It can be a frightening sensation: one day your hearing is as normal it has always been and then suddenly, for no apparent reason, you lose some or all of the hearing in one ear. This experience is more common than you may think. Experts estimate that sudden sensorineural hearing loss (SSHL) strikes one out of 5,000 people every year, typically adults in their 40s and 50s.
SSHL could be a sign of a serious, even life threatening, underlying medical condition, or it could be something simple like a virus or infection. Like most medical conditions, early detection and treatment is vital to a good outcome. It’s important to note that even if the sudden hearing loss is a result of a relatively mild or easily treatable condition, failure to treat it promptly may cause irreversible damage in fairly short order.
The “sudden” in sudden hearing loss is actually fairly subjective. Some people experience a sudden popping sound, and their hearing in one ear is gone. For others it happens over a period of hours or a few days, typically no more than 72 hours. Depending on the severity, it may take a while for some people to notice the loss. For example, many people first notice the hearing loss in just one ear when they try using ear buds or headphones and realize one side isn’t picking up any sound. Sufferers may also experience tinnitus (ringing or buzzing) or vertigo (dizziness).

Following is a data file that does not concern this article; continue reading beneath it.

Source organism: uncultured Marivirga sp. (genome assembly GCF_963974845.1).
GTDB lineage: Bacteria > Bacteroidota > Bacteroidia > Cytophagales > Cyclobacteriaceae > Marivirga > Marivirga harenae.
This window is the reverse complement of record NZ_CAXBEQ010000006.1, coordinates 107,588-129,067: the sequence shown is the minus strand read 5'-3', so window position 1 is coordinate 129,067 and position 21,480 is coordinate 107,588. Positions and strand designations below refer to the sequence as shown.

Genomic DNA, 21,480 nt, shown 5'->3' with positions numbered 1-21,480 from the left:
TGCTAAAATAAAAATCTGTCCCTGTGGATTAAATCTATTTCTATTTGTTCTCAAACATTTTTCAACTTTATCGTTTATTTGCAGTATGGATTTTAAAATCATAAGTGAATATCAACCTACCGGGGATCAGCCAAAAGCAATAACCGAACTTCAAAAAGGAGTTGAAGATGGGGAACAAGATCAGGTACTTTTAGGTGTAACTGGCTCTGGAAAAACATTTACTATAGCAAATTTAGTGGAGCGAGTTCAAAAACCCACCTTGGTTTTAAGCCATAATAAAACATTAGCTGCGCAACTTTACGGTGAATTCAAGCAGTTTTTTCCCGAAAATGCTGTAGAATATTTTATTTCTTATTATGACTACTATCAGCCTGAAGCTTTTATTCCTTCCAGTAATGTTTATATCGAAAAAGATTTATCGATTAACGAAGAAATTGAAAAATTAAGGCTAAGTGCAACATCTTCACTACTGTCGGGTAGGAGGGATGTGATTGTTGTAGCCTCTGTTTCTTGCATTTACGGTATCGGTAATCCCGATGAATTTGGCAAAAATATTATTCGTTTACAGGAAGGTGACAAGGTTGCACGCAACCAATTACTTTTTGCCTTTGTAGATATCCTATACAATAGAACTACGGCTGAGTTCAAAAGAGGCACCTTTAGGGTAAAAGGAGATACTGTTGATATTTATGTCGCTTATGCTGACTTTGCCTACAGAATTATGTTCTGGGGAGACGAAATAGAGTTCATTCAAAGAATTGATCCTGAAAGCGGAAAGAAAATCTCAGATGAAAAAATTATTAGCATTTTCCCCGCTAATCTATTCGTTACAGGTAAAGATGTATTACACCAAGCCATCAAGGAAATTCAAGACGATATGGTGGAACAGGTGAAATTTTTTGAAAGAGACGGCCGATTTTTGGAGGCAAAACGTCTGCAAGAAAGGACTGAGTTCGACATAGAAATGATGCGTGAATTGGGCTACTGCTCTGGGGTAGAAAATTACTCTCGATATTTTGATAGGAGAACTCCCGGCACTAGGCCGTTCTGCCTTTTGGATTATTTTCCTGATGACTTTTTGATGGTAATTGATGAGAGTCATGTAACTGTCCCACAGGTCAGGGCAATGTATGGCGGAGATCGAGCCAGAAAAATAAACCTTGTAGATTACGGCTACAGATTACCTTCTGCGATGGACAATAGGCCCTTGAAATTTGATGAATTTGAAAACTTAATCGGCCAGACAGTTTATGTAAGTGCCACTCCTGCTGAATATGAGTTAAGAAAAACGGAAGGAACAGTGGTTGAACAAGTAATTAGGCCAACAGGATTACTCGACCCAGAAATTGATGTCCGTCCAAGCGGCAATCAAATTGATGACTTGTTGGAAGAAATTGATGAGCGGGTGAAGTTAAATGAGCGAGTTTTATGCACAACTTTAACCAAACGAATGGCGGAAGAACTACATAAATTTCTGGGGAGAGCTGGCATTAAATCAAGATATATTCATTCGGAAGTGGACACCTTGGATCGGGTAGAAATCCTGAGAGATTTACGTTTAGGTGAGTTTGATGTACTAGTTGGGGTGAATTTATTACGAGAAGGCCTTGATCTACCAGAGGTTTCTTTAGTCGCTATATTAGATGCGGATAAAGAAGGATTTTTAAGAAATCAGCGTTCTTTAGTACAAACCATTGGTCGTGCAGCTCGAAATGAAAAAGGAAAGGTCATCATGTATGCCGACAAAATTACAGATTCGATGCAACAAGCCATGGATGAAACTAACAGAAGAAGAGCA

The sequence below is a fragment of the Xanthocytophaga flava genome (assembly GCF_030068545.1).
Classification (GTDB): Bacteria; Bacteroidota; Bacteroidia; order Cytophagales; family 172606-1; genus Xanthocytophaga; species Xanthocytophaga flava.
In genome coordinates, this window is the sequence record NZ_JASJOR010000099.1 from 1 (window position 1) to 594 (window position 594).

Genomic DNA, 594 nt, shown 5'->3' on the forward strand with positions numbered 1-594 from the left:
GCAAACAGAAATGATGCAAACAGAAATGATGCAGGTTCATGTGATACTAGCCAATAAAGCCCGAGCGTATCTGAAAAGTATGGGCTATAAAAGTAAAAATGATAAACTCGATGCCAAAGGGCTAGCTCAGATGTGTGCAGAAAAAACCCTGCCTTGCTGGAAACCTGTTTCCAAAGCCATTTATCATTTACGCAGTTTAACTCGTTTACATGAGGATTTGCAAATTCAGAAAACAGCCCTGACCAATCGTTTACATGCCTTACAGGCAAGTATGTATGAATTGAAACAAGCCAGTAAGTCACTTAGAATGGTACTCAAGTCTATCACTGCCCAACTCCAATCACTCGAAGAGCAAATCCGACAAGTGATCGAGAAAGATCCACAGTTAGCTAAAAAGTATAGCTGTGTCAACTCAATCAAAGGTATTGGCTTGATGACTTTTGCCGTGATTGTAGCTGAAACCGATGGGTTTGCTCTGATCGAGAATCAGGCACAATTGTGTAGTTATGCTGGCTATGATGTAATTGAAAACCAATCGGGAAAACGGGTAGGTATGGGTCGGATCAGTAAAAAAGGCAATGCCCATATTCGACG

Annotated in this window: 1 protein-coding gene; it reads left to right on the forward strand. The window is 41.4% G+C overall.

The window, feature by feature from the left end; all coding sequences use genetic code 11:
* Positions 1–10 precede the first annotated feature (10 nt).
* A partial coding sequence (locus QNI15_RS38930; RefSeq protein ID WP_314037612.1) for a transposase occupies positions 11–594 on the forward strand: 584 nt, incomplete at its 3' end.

Causes of Sudden Hearing Loss
It’s often difficult for doctors to pinpoint the exact cause of SSHL. In fact, it’s estimated only 10 to 15 percent of cases can be directly attributed to a specific cause. Conditions associated with sudden hearing loss include:
- Viral infection
- Ruptured membrane in the inner ear
- Certain neurologic diseases like multiple sclerosis
- Bacterial infections
- Head trauma
- Inner ear disorders like Meniere’s disease
- Autoimmune disorders
- Certain medications
- Circulation issues (e.g. vasculitis)
It’s important to take any sudden hearing loss seriously, even if you believe the cause is just a minor ailment, like wax build-up or stuffiness due to an allergy or cold. If you suspect you have SSHL, we strongly encourage you to seek medical treatment immediately. In addition, you should make an appointment with a hearing health professional to determine the extent of your hearing loss.
In many cases, sudden hearing loss can be treated with early intervention. In cases where the hearing loss cannot be reversed, hearing aids and other assistive devices can help. In extreme cases of profound bilateral hearing loss, doctors may consider cochlear implants.